Oct 3, 2005


we are going to take a time out with the hate fest
everyone in their corners

lets move on to something more lively, enjoyable
like porn
Oregon supreme court has decided that live sex acts are protected under the free speech clause of the constitution
as long as they do not involve two people
then it's prostitution or intent to solicit
which is to say, a girl can masturbate on stage, but not perform an act with someone else
I question the logic of this
mostly because it seems most of those scenarios involve several people...IE the audience

does this mean that you are allowed to pay a lady to masturbate and it ISN'T prostitution?

the law is a fascinating semantic tool

I guess I just don't understand how anyone wandering into a strip club for entertainment would be shocked and offended by two girls touching each other

but then, I'm naive


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Anonymous said...

I'm sure no legal scholar, but .perhaps the intent of Oregon's Supreme Court was to limit the level of exploitation of sex workers? I know I'd feel better about masturbating in front of a crowd for money than having sex and exposing myself to all kinds of fluids. Then again, it's probably like the time I thought England's 11pm pub closing law had to do with letting the poor bartenders be done with work at a reasonable hour...later I learned it was a morality/ no drunk people thing.

Bjetsey said...

yeah, my first thought was also that it was a way to protect the workers. kinda like the no-smoking in bars rule. Does OR have that yet? I can't remember.

heydt said...

Protecting the workers is a laudable goal... but rarely are the workers in question asked what they want. This thing in Seattle, for instance, where new ordinances are being proposed that prohibit customers from any kind of physical contact at all; great as far as it goes, but it prevents the dancers' major sources of tips, lapdances. (Not to mention the classic bills in the g-string.) On the bright side, they are requiring that dancers be employees and not independant contractors, which eliminates the oppressive stage fees, and gives them a whole raft of employee benefits and protections, including the one that I feel is most important for sex workers, the right to unionize. (Not that they didn't have that right as independant contractors, but it's harder to do, and there are less state and federal protections and assists involved.)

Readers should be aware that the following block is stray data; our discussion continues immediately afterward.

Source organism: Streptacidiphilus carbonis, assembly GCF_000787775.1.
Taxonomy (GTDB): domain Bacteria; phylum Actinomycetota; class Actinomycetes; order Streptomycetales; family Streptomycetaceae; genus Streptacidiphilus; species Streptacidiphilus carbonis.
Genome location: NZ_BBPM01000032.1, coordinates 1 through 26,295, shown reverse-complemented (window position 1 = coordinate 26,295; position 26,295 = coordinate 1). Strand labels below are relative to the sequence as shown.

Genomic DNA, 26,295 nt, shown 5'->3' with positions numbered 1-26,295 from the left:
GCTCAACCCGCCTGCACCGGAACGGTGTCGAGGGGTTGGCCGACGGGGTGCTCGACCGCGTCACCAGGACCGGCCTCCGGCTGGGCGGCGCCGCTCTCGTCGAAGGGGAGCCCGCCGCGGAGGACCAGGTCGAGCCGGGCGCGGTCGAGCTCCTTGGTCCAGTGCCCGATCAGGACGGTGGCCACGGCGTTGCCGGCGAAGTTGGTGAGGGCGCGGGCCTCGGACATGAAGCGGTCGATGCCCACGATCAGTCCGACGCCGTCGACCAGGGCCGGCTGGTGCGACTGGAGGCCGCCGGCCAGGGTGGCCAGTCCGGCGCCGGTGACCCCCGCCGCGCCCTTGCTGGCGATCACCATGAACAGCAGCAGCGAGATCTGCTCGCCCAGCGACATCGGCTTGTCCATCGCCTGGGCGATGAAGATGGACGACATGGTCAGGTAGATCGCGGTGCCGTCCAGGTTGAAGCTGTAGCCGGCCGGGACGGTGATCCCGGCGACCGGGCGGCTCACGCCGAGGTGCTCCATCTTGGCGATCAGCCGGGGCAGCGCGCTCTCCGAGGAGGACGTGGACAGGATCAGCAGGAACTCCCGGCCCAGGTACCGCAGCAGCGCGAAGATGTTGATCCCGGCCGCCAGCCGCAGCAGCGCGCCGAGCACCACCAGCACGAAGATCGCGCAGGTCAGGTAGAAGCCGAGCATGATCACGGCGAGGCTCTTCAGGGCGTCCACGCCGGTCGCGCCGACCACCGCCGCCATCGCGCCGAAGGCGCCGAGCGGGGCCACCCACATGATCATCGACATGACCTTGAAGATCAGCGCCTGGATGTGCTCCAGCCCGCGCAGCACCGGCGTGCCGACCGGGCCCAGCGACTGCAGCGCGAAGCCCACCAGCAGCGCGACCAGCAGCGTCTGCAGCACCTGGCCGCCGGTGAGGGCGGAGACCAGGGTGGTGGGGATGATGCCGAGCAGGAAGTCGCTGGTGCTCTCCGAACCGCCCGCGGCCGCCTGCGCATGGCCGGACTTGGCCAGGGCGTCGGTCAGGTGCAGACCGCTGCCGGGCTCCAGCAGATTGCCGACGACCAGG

heydt said...

Oh, I forgot to mention private booths and girl-girl shows, both of which would be elimated by this decision and by the Seattle ordinances, and both being very important sources of income.

Bjetsey said...

yeah, when I posted the "protect the workers" thing, I realized that it's not an industry where things aren't done exactly that way.
re: employee benefits - I can imagine that workers comp and health benefits would be high for such a (potentially) physically demanding job, and great for the employees. It seems like this industry is continually harmed by the hype surrounding it. I can imagine, for instance, that NIOSH isn't heading into clubs to make sure that the noise level isn't too high or that other working conditions are being met.

Clayton said...

If you want a more detailed examination of what's wrong with this decision, look here.

heydt said...

Hrm... what I'm getting from your blog, Clayton, is that yer rather a strict constructionist, constitutionaly. (Double entendre not intended, but appreciated.) My feeling is that since the pre-existing laws you reference date to a time when social strictures were decidedly different, and since most obscenity law (as I understand it) is based on "community standard", perhaps the standard has, ehm, changed? A wee bit? Moreover, since the establishments are already regulated to a certain degree, disallowing minors, subject to alchohol statutes, etc., it's not like the performers are doing this in the proverbial street to the horror of the proverbial horses, is it? Thus perhaps, just perhaps, the ACLU's interpretation of free speech has some bearing on the matter?

Of course, IANAL, or a particularly well-informed constitutional scholar... I am an artfag, and we tend to be a bit bullheaded about obscenity.